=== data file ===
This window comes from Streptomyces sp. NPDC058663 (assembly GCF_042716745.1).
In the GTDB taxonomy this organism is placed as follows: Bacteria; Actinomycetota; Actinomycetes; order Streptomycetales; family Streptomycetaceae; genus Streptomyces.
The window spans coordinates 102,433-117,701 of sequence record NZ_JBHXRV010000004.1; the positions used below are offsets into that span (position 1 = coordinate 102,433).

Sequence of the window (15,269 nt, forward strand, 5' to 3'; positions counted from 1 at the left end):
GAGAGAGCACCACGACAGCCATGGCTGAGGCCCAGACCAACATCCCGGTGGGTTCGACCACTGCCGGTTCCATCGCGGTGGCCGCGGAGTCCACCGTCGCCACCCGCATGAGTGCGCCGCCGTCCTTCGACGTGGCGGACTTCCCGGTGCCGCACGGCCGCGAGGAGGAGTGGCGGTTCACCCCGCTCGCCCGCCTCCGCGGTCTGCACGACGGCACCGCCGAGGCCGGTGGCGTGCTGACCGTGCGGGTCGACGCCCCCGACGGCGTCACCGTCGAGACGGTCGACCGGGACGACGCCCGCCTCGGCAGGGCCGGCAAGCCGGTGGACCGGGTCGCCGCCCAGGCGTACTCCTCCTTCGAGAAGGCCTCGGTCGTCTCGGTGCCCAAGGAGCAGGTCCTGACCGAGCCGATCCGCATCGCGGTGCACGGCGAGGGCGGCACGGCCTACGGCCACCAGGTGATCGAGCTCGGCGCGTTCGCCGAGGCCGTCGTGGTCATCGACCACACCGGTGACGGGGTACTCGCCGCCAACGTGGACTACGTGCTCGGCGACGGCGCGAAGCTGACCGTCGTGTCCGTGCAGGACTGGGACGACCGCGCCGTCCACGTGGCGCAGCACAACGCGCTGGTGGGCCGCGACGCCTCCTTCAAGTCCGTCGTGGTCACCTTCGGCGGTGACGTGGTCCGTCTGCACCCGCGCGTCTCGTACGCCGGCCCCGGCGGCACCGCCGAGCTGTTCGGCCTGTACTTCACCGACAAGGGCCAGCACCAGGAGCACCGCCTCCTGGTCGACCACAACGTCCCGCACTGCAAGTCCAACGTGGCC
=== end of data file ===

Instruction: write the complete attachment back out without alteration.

This window comes from Streptomyces sp. NPDC058663 (assembly GCF_042716745.1).
In the GTDB taxonomy this organism is placed as follows: Bacteria; Actinomycetota; Actinomycetes; order Streptomycetales; family Streptomycetaceae; genus Streptomyces.
The window spans coordinates 102,433-117,701 of sequence record NZ_JBHXRV010000004.1; the positions used below are offsets into that span (position 1 = coordinate 102,433).

Sequence of the window (15,269 nt, forward strand, 5' to 3'; positions counted from 1 at the left end):
GAGAGAGCACCACGACAGCCATGGCTGAGGCCCAGACCAACATCCCGGTGGGTTCGACCACTGCCGGTTCCATCGCGGTGGCCGCGGAGTCCACCGTCGCCACCCGCATGAGTGCGCCGCCGTCCTTCGACGTGGCGGACTTCCCGGTGCCGCACGGCCGCGAGGAGGAGTGGCGGTTCACCCCGCTCGCCCGCCTCCGCGGTCTGCACGACGGCACCGCCGAGGCCGGTGGCGTGCTGACCGTGCGGGTCGACGCCCCCGACGGCGTCACCGTCGAGACGGTCGACCGGGACGACGCCCGCCTCGGCAGGGCCGGCAAGCCGGTGGACCGGGTCGCCGCCCAGGCGTACTCCTCCTTCGAGAAGGCCTCGGTCGTCTCGGTGCCCAAGGAGCAGGTCCTGACCGAGCCGATCCGCATCGCGGTGCACGGCGAGGGCGGCACGGCCTACGGCCACCAGGTGATCGAGCTCGGCGCGTTCGCCGAGGCCGTCGTGGTCATCGACCACACCGGTGACGGGGTACTCGCCGCCAACGTGGACTACGTGCTCGGCGACGGCGCGAAGCTGACCGTCGTGTCCGTGCAGGACTGGGACGACCGCGCCGTCCACGTGGCGCAGCACAACGCGCTGGTGGGCCGCGACGCCTCCTTCAAGTCCGTCGTGGTCACCTTCGGCGGTGACGTGGTCCGTCTGCACCCGCGCGTCTCGTACGCCGGCCCCGGCGGCACCGCCGAGCTGTTCGGCCTGTACTTCACCGACAAGGGCCAGCACCAGGAGCACCGCCTCCTGGTCGACCACAACGTCCCGCACTGCAAGTCCAACGTGGCC